Epidermolysis bullosa is the term used to describe a group of inherited disorders that are characterized by severe blistering and skin fragility. Two recent papers show the beginnings of new therapeutic approaches. Dystrophic epidermolysis bullosa is associated with mutations in type VII collagen that result in blistering, deformities, and aggressive squamous cell carcinoma. Woodley et al. demonstrated that intravenously injected, recombinant type VII collagen was able to home to the region of wounds and restore expression for several weeks in two animal models. Junctional epidermolysis bullosa, in which the causative mutation may occur in the type XVII collagen gene, is corrected in some cells by a secondary mutation, leading to revertant mosaicism. Revertant keratinocytes should have significant potential as an autologous therapeutic agent. Gostynski et al. found that although colony-forming potential was high, revertant cells divided more slowly than wild-type cells. However, revertant cells were capable of engraftment and skin regeneration in a humanized mouse model if the cells were first grown as part of a skin equivalent on a plasma-based scaffold.

    J. Invest. Dermatol. 133, 1910; 10.1038/jid.2013.308 (2013).

  5. Materials Science

    Doping by Diffusion

    1. Phil Szuromi

    The electronic properties of bulk semiconductors can be improved by doping, the deliberate introduction of impurity atoms that increase the number or mobility of charge carriers. Usually, just doping the surface of a bulk semiconductor is sufficient, but for semiconductor nanocrystals, the entire particle needs to be doped to achieve the desired properties. Vlaskin et al. report on the doping of CdSe nanocrystals with Mn ions, a process that has proven especially difficult at the high levels desired to impart magnetic properties. Hot-injection synthesis of Mn-doped CdSe nanocrystals (where the particles rapidly form in solution from precursors) results in particles that are depleted in Cd2+ at the surface. The authors were able to incorporate Mn2+ ions uniformly by starting with CdSe seed nanocrystals, which were injected as a solution along with selenium into a solution of manganese acetate at ∼300°C for times varying from seconds to several hours. This thermodynamically controlled process, which uniformly increased the size of the seeds, resulted in diffusion doping of the entire crystal without requiring Cd2+ ion ejection and allowed doping levels of Mn2+ as high as 20% to be achieved.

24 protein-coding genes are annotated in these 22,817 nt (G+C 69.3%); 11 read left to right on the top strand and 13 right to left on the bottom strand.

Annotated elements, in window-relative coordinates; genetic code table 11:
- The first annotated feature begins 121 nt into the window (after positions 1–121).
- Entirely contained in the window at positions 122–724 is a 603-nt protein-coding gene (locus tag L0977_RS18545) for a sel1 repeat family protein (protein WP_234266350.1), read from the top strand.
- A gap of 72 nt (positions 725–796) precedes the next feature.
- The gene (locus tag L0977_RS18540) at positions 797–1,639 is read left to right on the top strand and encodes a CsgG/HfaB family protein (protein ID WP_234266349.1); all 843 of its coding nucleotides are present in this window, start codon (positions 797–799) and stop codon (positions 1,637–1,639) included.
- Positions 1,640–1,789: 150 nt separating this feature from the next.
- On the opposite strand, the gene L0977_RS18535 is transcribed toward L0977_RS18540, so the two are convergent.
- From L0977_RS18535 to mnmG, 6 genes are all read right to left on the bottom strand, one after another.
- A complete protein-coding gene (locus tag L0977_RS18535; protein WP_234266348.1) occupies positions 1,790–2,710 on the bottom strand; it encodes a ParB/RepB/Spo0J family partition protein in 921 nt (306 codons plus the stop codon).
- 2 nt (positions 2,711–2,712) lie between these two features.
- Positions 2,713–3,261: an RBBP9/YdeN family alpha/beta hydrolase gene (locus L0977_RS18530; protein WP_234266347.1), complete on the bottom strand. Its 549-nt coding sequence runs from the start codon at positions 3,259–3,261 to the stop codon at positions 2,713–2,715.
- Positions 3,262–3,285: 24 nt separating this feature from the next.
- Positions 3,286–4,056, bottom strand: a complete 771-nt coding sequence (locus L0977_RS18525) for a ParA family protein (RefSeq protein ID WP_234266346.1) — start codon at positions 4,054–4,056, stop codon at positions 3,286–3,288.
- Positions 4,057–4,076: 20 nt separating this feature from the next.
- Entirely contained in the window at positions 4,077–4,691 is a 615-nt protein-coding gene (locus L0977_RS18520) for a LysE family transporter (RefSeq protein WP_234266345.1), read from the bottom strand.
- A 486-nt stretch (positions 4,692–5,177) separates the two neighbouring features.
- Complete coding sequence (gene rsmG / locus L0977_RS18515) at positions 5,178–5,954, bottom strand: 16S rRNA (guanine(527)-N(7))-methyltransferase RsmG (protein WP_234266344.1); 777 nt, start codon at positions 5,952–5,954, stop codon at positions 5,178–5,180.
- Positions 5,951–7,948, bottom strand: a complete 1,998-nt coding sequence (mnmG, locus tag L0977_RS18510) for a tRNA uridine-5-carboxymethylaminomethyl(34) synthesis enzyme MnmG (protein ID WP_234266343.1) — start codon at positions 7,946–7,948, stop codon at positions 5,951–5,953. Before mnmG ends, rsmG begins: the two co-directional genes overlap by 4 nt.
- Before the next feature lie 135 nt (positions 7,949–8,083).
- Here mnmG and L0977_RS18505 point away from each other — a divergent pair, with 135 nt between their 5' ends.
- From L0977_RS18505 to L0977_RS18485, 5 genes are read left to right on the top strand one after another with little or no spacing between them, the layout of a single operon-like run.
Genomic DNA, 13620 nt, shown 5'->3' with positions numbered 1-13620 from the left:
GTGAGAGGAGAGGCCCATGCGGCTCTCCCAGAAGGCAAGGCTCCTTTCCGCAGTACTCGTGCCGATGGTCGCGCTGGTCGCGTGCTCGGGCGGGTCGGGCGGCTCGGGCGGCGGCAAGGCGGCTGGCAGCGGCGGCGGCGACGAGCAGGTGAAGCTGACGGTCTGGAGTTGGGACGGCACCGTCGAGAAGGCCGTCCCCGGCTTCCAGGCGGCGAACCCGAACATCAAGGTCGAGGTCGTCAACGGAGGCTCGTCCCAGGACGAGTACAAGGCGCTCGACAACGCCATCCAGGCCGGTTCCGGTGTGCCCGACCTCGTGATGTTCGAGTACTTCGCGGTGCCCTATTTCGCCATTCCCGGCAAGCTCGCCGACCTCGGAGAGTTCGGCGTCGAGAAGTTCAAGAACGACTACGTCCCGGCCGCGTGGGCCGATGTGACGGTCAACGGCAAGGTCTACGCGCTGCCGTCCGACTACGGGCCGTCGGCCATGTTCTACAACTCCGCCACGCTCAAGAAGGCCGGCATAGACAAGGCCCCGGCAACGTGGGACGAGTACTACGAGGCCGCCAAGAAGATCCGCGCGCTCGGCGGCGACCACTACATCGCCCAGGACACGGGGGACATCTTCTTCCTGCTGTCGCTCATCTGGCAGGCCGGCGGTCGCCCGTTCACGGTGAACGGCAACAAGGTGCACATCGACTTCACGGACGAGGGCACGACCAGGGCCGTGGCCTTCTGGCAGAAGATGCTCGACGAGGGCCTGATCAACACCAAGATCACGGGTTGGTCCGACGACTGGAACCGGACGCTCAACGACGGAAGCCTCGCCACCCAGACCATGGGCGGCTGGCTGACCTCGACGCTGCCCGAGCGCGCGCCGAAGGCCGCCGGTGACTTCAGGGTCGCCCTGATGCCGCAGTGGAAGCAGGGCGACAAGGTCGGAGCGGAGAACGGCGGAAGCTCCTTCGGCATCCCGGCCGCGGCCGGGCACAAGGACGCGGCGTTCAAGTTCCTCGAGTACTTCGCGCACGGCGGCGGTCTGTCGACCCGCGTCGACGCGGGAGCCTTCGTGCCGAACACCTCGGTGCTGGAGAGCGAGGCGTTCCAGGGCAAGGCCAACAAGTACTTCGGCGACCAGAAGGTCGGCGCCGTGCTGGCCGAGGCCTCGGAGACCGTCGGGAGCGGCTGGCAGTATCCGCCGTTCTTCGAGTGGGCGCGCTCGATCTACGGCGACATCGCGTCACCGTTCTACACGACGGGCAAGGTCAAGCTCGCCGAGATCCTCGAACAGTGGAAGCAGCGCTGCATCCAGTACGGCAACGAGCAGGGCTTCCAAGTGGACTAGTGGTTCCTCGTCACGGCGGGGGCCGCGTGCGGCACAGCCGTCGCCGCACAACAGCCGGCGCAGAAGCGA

J. Am. Chem. Soc. 135, 10.1021/ja4072207 (2013).

  6. Plant Science

    Dessicated Dispersal

    1. Pamela J. Hines

    Equisetum plants (horsetail) have a lineage dating back to the Paleozoic, and these unusual vascular plants reproduce with spores. Marmottant et al. have now taken a closer look at how the spores get around. The spores have four long legs that, in humid conditions, are wrapped closely around the spore body, but as the relative humidity decreases, the legs straighten out. The change in shape is driven by the two-layer construction of the legs, with one layer having a greater tendency than the other to change volume in response to moisture, similar to the change in shape of old bimetallic thermostats in response to changes in temperature. The process is reversible, with legs furling and unfurling as the humidity goes up and down. In the naturally moist habitat that Equisetum frequents, a shaft of bright sunshine or a dry breeze can effectively change the local humidity surrounding a spore. As the legs move, so moves the spore. Occasionally the legs get stuck on each other, and, when they get unstuck, the release of elastic energy can propel the spore into a rather large leap. Whether crawling or leaping, repeated cycles of motility would increase the dispersion of these otherwise sedate plants.

    Proc. R. Soc. B 280, 10.1098/rspb.2013.1465 (2013).

  7. Microbiology

    Parasite Palmitoylation

    1. Stella M. Hurtley

    The molecular mechanisms involved in the active invasion processes used by apicomplexan parasites such as Toxoplasma gondii to enter host cells are not well understood. Compounds that inhibit—or in some cases enhance—the infectivity of T. gondii parasites were recently identified in a chemical-genetic screen. How such small-molecule invasion enhancers might work, however, remains obscure. Child et al. have now been able to identify the molecular target of one class of small-molecule enhancers: a Toxoplasma enzyme, palmitoyl protein thioesterase-1 (TgPPT1). Inhibiting this thioesterase enhanced the invasive capacity of tachyzoites by increasing parasite motility and promoting secretion from micronemes, the parasite's invasion-associated organelles. TgPPT1 acts as a depalmitoylase, removing fatty acids that have been attached to proteins post-translationally. Thus, reversible palmitoylation within the parasite appears to play a key role in the invasion of host cells by T. gondii.

    Nat. Chem. Biol. 9, 651 (2013).